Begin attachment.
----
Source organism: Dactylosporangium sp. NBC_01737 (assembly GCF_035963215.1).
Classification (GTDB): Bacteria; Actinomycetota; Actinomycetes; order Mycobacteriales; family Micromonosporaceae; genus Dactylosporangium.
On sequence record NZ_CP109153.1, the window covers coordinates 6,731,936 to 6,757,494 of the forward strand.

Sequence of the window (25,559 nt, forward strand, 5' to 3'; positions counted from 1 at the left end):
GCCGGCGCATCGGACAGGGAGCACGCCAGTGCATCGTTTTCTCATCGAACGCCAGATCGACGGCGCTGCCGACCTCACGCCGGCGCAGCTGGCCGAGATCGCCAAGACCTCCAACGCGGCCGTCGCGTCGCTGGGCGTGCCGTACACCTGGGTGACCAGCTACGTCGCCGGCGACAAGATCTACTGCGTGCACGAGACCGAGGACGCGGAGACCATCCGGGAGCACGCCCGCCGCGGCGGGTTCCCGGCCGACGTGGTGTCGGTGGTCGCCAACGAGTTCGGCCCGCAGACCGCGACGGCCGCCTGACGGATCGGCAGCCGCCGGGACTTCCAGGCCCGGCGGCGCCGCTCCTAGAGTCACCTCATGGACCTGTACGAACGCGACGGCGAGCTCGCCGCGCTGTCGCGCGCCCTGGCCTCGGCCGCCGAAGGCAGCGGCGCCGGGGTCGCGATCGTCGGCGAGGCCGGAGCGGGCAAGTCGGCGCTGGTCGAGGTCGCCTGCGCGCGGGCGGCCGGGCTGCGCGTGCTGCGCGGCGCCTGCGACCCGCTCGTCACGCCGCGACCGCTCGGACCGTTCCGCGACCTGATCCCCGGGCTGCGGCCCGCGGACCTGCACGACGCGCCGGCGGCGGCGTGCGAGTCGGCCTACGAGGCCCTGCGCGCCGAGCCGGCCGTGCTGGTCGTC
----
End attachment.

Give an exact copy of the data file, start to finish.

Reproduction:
Source organism: Dactylosporangium sp. NBC_01737 (assembly GCF_035963215.1).
Classification (GTDB): Bacteria; Actinomycetota; Actinomycetes; order Mycobacteriales; family Micromonosporaceae; genus Dactylosporangium.
On sequence record NZ_CP109153.1, the window covers coordinates 6,731,936 to 6,757,494 of the forward strand.

Sequence of the window (25,559 nt, forward strand, 5' to 3'; positions counted from 1 at the left end):
GCCGGCGCATCGGACAGGGAGCACGCCAGTGCATCGTTTTCTCATCGAACGCCAGATCGACGGCGCTGCCGACCTCACGCCGGCGCAGCTGGCCGAGATCGCCAAGACCTCCAACGCGGCCGTCGCGTCGCTGGGCGTGCCGTACACCTGGGTGACCAGCTACGTCGCCGGCGACAAGATCTACTGCGTGCACGAGACCGAGGACGCGGAGACCATCCGGGAGCACGCCCGCCGCGGCGGGTTCCCGGCCGACGTGGTGTCGGTGGTCGCCAACGAGTTCGGCCCGCAGACCGCGACGGCCGCCTGACGGATCGGCAGCCGCCGGGACTTCCAGGCCCGGCGGCGCCGCTCCTAGAGTCACCTCATGGACCTGTACGAACGCGACGGCGAGCTCGCCGCGCTGTCGCGCGCCCTGGCCTCGGCCGCCGAAGGCAGCGGCGCCGGGGTCGCGATCGTCGGCGAGGCCGGAGCGGGCAAGTCGGCGCTGGTCGAGGTCGCCTGCGCGCGGGCGGCCGGGCTGCGCGTGCTGCGCGGCGCCTGCGACCCGCTCGTCACGCCGCGACCGCTCGGACCGTTCCGCGACCTGATCCCCGGGCTGCGGCCCGCGGACCTGCACGACGCGCCGGCGGCGGCGTGCGAGTCGGCCTACGAGGCCCTGCGCGCCGAGCCGGCCGTGCTGGTCGTC